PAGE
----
What GAO Found
The Department of Energy’s (DOE) National Nuclear Security Administration (NNSA) is taking steps to establish a new supply of high-purity depleted uranium (DU) to modernize the nuclear weapons stockpile. DU for fabrication of weapons components must be in high-purity metal form. Producing DU metal generally involves first converting a byproduct of uranium enrichment, known as “tails,” into a salt “feedstock,” which is then converted into metal. (See figure.) To reestablish a supply of feedstock, NNSA plans to install conversion equipment in an existing facility at DOE’s Portsmouth site in Ohio. DOE initially estimated costs of $12 million to $18 million to design and install the equipment, with operations beginning in fiscal year 2022. However, in March 2020, NNSA requested an increase in conversion capacity, and an updated proposal in July 2020 estimated costs of $38 million to $48 million and a slight delay to the start of operations. NNSA plans to convert the feedstock into DU metal using a commercial vendor at a cost of about $27 million annually.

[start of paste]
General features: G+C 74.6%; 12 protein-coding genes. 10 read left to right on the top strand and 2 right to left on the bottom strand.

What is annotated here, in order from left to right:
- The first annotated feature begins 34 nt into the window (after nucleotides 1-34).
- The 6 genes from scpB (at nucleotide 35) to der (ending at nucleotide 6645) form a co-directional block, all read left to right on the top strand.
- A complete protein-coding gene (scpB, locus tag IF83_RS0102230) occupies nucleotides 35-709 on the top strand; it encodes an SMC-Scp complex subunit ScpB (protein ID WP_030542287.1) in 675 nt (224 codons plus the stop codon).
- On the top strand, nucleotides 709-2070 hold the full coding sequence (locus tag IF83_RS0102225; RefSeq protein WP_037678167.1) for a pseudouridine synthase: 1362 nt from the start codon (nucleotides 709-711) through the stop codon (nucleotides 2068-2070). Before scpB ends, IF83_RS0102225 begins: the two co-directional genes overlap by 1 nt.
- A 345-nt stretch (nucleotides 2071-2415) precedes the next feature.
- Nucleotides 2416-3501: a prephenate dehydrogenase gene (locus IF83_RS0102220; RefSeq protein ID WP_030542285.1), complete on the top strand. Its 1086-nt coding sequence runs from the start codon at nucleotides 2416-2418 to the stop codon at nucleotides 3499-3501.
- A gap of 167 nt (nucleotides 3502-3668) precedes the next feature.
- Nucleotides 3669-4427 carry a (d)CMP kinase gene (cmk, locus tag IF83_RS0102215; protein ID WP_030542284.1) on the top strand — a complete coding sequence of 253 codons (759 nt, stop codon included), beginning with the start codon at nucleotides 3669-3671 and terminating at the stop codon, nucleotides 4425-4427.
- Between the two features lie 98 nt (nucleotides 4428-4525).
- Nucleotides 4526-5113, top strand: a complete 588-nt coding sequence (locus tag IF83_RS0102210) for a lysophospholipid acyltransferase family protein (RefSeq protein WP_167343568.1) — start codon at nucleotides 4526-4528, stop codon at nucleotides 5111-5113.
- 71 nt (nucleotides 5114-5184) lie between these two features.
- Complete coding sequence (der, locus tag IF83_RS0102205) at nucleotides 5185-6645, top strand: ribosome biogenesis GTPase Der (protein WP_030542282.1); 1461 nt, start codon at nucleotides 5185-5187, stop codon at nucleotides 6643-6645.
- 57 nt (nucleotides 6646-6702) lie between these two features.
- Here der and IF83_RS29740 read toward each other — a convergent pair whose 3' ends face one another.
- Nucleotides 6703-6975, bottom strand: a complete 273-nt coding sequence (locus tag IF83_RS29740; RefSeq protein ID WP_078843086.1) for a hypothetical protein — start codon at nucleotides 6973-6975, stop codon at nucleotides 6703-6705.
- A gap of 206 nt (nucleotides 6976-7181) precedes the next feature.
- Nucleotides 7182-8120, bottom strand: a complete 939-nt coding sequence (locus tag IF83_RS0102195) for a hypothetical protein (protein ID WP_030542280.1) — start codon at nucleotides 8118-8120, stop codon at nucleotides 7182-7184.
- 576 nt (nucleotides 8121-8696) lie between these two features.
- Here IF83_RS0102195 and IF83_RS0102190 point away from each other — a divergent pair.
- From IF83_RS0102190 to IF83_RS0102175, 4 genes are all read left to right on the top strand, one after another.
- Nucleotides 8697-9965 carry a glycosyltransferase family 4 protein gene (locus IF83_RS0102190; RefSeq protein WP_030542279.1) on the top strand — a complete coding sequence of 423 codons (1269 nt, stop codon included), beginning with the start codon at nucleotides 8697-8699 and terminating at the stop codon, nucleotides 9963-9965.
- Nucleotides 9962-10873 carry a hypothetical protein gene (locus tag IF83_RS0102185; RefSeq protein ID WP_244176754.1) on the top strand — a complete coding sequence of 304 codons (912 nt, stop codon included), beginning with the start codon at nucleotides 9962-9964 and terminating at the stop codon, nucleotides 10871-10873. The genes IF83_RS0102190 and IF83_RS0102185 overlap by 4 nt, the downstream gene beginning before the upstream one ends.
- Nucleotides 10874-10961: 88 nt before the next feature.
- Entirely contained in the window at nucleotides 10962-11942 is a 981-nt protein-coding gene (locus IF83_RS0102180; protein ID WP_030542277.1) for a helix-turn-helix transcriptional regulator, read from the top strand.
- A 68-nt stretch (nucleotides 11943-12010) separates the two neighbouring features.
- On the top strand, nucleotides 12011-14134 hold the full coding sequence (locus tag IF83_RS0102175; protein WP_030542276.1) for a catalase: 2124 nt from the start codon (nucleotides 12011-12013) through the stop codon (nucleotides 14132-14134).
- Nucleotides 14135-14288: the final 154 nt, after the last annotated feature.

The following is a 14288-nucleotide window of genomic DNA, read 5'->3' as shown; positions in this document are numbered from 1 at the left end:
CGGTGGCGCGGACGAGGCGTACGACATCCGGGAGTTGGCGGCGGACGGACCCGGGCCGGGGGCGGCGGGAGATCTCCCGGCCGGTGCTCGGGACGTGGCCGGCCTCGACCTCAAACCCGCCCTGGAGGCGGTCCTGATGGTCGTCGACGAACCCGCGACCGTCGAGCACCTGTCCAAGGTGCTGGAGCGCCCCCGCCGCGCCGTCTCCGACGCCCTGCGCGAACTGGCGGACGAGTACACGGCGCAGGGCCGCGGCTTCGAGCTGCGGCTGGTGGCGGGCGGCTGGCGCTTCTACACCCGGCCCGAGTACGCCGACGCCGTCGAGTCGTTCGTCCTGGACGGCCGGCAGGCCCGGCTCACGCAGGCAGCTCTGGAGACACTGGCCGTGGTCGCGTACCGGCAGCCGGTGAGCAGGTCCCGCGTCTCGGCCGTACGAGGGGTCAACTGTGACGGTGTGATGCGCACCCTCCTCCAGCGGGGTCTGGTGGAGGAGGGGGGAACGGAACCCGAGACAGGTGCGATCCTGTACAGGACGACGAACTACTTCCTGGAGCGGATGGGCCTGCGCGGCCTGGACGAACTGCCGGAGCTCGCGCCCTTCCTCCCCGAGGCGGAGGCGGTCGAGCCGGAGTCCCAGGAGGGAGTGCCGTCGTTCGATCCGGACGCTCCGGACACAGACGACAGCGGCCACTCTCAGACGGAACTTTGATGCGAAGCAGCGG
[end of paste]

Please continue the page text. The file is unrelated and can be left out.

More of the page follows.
Conversion of a Byproduct of Uranium Enrichment into Metal
NNSA is also taking steps to reestablish and modernize DU component manufacturing capabilities, but it risks delays that could affect the timelines of nuclear stockpile modernization programs, according to officials. NNSA has reestablished processes for manufacturing some DU components but not for components made with a DU-niobium alloy, a material for which NNSA has no alternative. Thus, restarting the alloying process—a complicated, resource-intensive process that has not been done in over a decade—is NNSA’s top priority for DU and presents a very high risk to timely supply of components for certain nuclear stockpile modernization programs, according to NNSA documents and officials. NNSA is also developing more efficient manufacturing technologies, in part because the current alloyed component process wastes a very high percentage of the materials and NNSA cannot recycle the waste. For its DU activities, NNSA has requested an increase in funding from about $61 million in fiscal year 2020 to about $131 million in fiscal year 2021.